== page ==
• Localized paralysis
  • Difficulty eating or speaking
  • Memory or comprehension problems
  • Emotional changes, mood instability, extremity, intractability
  • Pain
  • Compromised ability for self-care

What to Expect from Stroke Recovery

Stroke recovery requires an interdisciplinary team of physicians, nurses, neurologists and therapists who create care plans tailored to the needs of individual patients.

Care plans may include:

  • Brain monitoring (onsite EEG and CT scanning)
  • Onsite surgical removal of hardware
  • Patient/family education regarding brain injury, stages of recovery, and the patient’s specific care plan
  • Special precautions to prevent deep vein thrombosis, stress ulcers, aspiration, infection, wounds, and falls
  • An environment supporting neurological recovery
  • Respiratory therapy, including ventilator weaning and tracheostomy management
  • Cardiac monitoring, including telemetry
  • Nutritional assessment and support
  • Rehabilitation, including physical, occupational, and speech therapies
  • Bowel and bladder training
  • Financial planning for extended care
  • Professional caregiver referrals

Our goal is to help our patients regain as much function as possible and recover to their highest potential before going home. For more on prevention, identification and recovery, check out this stroke blog post.

Success Spotlight: Charles' Story

On the Road to Recovery after a Stroke

Charles lived part-time in Guatemala and New Mexico and enjoyed good health until he developed a fever and headaches (early signs of a stroke) and was later found unconscious by his wife. He was rushed to the hospital where physicians determined he had suffered an acute embolic stroke, swelling of the brain, seizures, and an infection.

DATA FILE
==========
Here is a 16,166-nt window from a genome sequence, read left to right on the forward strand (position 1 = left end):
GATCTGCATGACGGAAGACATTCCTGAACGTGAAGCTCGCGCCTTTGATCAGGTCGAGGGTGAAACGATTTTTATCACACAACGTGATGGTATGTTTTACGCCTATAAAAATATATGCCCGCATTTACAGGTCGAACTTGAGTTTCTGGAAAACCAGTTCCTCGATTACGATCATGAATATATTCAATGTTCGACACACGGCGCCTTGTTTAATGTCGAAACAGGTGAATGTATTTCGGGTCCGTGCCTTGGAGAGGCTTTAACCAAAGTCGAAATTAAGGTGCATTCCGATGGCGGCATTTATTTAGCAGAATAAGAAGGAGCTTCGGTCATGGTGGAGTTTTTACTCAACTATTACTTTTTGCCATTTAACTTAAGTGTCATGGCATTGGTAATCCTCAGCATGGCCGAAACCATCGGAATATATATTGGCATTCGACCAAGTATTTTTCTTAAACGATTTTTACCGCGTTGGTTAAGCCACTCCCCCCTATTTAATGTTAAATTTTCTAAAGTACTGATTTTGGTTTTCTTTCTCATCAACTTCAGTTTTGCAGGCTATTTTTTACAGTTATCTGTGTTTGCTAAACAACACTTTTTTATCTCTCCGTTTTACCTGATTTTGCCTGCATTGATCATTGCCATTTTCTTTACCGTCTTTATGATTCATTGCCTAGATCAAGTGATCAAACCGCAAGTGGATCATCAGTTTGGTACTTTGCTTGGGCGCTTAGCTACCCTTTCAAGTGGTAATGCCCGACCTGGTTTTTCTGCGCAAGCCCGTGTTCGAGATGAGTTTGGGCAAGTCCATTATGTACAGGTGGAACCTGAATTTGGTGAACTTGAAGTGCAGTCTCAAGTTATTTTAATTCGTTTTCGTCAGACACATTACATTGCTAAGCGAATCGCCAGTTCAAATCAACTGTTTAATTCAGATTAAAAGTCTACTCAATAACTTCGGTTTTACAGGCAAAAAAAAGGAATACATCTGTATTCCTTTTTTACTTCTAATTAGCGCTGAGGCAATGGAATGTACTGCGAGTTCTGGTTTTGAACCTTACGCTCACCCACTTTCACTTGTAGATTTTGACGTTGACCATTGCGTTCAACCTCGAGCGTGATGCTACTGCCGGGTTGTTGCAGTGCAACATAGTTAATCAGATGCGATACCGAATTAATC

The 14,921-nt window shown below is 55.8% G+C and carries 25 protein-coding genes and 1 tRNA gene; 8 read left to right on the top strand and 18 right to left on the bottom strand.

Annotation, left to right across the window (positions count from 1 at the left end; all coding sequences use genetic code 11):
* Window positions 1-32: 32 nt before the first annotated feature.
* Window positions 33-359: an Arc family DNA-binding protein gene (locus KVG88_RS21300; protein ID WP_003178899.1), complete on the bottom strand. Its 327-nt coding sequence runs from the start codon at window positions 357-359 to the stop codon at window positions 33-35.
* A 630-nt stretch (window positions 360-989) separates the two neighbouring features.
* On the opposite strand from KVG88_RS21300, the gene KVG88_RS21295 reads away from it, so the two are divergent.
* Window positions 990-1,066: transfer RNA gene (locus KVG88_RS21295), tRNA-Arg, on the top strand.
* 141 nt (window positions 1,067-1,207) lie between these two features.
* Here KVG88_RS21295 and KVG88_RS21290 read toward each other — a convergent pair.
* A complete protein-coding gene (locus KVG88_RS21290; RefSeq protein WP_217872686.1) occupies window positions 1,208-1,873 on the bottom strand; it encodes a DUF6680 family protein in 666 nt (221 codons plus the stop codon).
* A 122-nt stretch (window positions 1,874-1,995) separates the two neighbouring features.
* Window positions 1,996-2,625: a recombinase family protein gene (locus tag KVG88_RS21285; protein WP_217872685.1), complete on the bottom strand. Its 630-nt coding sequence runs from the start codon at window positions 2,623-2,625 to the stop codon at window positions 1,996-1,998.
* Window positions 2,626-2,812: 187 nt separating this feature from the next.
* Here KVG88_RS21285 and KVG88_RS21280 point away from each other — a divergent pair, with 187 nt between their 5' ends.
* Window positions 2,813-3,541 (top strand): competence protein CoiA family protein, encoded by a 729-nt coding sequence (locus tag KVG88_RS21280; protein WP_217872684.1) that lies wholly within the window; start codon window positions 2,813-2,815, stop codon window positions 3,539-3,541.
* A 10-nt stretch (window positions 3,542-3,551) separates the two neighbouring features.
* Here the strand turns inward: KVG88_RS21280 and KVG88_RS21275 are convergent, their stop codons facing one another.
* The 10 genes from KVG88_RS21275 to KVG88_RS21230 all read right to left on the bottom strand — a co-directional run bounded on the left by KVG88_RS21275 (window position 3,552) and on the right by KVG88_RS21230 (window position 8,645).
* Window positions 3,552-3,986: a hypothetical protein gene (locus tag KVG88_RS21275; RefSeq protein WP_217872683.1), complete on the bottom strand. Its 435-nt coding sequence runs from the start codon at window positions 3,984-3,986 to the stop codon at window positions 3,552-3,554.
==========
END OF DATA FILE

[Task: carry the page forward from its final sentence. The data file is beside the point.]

Physicians stabilized Charles’ condition, and he was transferred to Kindred Hospital for therapy and stroke rehabilitation. He was completely dependent on his team of caregivers for all his needs when he first arrived. The stroke had severely impaired his mobility, but right away he was placed in the “Move Early” program, designed to get patients up and out of bed. Charles was also disoriented and was having difficulty with comprehension and problem-solving skills, as a result of the damage to his brain.

A multidisciplinary team consisting of physicians, nurses, and physical, speech, and occupational therapists worked together to help Charles on his journey to recovery. With his wife at his side providing support, a positive outlook, and motivation, Charles began to make progress quickly and eagerly participated in all his therapy sessions.

By the time he was discharged from Kindred, Charles was walking with minimal assistance and a rolling walker. He was also well on his way to regaining his independence, able to perform his tasks of daily living with minimal to no assistance, and his cognition and communication skills had improved significantly as well

If your loved one has had a stroke, the sooner they begin rehabilitation, the better their chances are of recovering to their highest level of independence possible. Kindred offers personalized rehabilitation care across a variety of disciplines.

“In addition to their medical care, patients recovering from a stroke can receive specialized care provided by speech therapists, physical therapists, and occupational therapists,” says Dr. Dean French, Chief Medical Officer. Kindred’s rehabilitation services are coordinated with other staff based on each patient’s abilities.